The Mystery Of The Space Force Plane That Hasn’t Landed In 2 Years
The U.S. Space Force is officially being established as a branch of the military from June 2020 onwards. Born with an announcement from the President, it wasn’t fully clear at first where it would fit in America’s armed services. It received quite a bit of political pushback (and some tremendous ridicule) as a revival of 80s SDI thinking and intrusion into American strategic space strategy. Prior to Trump’s announcement, American space travel had been managed by NASA, an agency that is themselves under complex presures amidst growth of private-sector spaceflight. Nobody knew what to do with the new Space Force when it finally got funding in 2019 (a year-long delay from its inception) because Trump himself would soon lose power and die in disgrace We know the U.S. Space Force exists, and it’s been proven to be efficient and effective. Within three years of its launching in 2019, the Space Force has conducted continual and successful space missions without much fanfare. Most recently, the Space Force reached a milestone when one of its vehicles completed the longest-ever orbital flight from Earth.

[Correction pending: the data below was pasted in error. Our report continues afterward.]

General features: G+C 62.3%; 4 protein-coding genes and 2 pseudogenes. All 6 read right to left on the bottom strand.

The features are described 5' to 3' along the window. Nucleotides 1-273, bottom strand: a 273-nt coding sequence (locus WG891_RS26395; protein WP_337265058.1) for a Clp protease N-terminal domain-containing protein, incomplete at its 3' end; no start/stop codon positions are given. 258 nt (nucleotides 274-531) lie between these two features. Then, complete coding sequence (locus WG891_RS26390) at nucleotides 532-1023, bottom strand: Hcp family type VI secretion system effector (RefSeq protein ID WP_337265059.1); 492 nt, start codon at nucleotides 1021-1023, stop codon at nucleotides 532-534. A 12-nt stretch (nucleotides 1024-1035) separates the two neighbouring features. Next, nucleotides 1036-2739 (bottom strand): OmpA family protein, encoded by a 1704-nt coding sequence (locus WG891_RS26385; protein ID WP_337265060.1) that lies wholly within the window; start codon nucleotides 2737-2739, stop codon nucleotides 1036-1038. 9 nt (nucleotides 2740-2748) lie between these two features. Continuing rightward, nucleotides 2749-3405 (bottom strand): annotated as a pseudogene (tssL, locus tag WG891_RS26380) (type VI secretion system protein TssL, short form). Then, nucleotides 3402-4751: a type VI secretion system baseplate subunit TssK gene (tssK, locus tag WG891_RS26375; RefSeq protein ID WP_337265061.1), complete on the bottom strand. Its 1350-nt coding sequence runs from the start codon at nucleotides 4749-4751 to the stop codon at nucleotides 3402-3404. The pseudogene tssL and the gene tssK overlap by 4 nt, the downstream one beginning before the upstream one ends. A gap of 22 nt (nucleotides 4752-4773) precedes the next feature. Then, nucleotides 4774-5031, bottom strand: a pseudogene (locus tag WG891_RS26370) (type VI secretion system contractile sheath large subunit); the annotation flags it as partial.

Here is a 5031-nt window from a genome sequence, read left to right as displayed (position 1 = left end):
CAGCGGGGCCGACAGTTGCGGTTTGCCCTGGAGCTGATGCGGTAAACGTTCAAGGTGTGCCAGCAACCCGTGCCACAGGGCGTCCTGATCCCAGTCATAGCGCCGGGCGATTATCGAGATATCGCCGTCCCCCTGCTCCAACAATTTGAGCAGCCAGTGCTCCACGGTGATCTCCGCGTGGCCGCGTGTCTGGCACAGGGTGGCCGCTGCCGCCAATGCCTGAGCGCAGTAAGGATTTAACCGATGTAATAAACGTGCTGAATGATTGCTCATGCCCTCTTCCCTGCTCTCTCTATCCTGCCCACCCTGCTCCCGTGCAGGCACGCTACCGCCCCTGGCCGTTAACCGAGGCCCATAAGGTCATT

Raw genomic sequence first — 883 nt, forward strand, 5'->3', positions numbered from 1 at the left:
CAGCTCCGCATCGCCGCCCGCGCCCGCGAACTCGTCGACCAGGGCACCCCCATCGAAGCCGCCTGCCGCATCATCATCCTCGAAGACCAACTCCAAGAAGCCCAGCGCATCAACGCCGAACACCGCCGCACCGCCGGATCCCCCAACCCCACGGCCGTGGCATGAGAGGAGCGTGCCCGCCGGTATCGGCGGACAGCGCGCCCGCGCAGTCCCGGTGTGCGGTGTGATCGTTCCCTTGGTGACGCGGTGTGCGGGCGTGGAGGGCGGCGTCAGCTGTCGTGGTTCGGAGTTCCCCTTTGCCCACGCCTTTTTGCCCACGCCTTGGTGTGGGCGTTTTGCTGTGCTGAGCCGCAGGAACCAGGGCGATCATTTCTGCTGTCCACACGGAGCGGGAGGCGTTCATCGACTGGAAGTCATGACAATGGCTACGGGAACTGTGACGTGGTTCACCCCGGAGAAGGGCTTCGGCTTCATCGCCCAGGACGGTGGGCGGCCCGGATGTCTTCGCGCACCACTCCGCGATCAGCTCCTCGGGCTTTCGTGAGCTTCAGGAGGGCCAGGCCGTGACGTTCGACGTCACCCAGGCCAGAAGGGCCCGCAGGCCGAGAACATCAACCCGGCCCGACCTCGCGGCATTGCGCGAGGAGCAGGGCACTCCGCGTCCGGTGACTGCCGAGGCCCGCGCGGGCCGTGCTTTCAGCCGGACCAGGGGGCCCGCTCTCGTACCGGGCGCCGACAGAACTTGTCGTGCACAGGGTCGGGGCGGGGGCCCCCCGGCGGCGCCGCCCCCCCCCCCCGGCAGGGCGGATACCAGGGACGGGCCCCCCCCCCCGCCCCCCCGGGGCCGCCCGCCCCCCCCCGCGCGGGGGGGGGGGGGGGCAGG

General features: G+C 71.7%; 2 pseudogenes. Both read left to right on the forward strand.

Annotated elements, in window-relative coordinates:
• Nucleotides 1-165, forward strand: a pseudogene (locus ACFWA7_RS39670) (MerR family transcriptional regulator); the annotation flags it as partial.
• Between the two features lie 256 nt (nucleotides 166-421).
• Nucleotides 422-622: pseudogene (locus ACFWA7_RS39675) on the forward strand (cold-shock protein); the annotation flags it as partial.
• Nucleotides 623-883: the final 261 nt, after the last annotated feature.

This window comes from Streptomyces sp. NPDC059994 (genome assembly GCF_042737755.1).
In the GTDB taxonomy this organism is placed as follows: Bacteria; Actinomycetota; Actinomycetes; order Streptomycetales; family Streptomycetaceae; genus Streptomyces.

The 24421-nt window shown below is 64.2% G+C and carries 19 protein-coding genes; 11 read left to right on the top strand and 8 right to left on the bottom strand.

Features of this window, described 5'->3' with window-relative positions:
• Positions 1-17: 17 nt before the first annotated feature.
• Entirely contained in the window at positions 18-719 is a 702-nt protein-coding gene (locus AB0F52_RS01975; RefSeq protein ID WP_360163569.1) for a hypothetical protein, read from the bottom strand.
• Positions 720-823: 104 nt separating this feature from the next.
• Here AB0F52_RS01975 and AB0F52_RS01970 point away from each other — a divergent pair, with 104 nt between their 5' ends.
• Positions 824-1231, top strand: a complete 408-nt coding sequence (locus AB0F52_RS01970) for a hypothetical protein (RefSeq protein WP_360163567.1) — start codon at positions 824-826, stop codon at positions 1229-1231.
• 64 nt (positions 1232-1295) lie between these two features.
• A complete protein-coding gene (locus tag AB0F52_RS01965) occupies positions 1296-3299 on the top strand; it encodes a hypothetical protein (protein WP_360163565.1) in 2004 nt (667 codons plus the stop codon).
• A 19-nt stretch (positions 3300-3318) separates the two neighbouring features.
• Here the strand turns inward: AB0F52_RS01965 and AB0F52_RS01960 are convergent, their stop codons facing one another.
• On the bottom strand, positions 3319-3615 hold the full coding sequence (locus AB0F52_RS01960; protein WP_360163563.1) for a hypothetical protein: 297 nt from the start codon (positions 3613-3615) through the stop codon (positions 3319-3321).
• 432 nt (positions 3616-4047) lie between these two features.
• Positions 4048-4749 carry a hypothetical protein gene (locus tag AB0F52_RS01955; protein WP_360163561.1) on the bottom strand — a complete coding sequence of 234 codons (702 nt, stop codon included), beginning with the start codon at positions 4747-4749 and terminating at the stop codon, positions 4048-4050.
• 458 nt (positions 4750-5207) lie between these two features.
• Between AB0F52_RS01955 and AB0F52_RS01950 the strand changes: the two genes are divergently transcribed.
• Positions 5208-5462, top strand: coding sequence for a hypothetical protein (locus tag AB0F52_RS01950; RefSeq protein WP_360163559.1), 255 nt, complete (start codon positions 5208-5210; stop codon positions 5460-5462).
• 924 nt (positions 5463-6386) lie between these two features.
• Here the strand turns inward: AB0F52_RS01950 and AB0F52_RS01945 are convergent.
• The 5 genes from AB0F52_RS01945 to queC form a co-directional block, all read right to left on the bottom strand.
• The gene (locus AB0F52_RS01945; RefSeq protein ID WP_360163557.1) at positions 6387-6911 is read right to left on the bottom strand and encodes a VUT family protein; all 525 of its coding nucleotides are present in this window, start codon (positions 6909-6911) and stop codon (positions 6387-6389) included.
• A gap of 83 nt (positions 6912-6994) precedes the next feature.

Long-Haul Flight In The Era Of Cheap Orbital AccessThe Space Force has broken the orbital flight record. Its unmanned space plane, the X-37B, is still in flight and fully operational for almost a year now. It launched on May 17th, 2020 and is carrying out mission duties at this very moment. Some specifics of its mission are classified, but that’s one objective that wasn’t classified. The only non-classified objectives were the deployment of a FalconSat-8 educational payload designed by U.S. Air Force Academy cadets as well as two NASA trials on orbital radiation, and an experiment for testing power beaming with microwave radiation.